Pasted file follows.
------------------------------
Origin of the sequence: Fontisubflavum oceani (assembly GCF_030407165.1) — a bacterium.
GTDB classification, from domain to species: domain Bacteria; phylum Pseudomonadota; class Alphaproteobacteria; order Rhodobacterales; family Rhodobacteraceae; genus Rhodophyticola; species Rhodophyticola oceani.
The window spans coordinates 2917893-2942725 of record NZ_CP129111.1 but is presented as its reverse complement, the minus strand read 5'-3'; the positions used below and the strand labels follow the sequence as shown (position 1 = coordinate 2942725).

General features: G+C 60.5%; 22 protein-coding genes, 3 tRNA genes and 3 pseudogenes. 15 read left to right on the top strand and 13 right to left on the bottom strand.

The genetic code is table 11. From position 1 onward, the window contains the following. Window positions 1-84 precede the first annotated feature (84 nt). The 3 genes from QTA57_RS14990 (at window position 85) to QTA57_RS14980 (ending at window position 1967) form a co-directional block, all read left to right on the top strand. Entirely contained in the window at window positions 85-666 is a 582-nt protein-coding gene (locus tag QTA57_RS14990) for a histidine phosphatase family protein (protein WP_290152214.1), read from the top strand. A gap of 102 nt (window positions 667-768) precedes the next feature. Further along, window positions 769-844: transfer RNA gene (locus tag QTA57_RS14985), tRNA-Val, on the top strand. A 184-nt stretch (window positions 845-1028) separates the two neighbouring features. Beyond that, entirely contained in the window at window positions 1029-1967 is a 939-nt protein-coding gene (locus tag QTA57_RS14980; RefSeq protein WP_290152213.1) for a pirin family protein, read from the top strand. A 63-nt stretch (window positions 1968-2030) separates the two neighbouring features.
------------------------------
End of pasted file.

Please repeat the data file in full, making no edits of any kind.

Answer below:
Origin of the sequence: Fontisubflavum oceani (assembly GCF_030407165.1) — a bacterium.
GTDB classification, from domain to species: domain Bacteria; phylum Pseudomonadota; class Alphaproteobacteria; order Rhodobacterales; family Rhodobacteraceae; genus Rhodophyticola; species Rhodophyticola oceani.
The window spans coordinates 2917893-2942725 of record NZ_CP129111.1 but is presented as its reverse complement, the minus strand read 5'-3'; the positions used below and the strand labels follow the sequence as shown (position 1 = coordinate 2942725).

General features: G+C 60.5%; 22 protein-coding genes, 3 tRNA genes and 3 pseudogenes. 15 read left to right on the top strand and 13 right to left on the bottom strand.

The genetic code is table 11. From position 1 onward, the window contains the following. Window positions 1-84 precede the first annotated feature (84 nt). The 3 genes from QTA57_RS14990 (at window position 85) to QTA57_RS14980 (ending at window position 1967) form a co-directional block, all read left to right on the top strand. Entirely contained in the window at window positions 85-666 is a 582-nt protein-coding gene (locus tag QTA57_RS14990) for a histidine phosphatase family protein (protein WP_290152214.1), read from the top strand. A gap of 102 nt (window positions 667-768) precedes the next feature. Further along, window positions 769-844: transfer RNA gene (locus tag QTA57_RS14985), tRNA-Val, on the top strand. A 184-nt stretch (window positions 845-1028) separates the two neighbouring features. Beyond that, entirely contained in the window at window positions 1029-1967 is a 939-nt protein-coding gene (locus tag QTA57_RS14980; RefSeq protein WP_290152213.1) for a pirin family protein, read from the top strand. A 63-nt stretch (window positions 1968-2030) separates the two neighbouring features.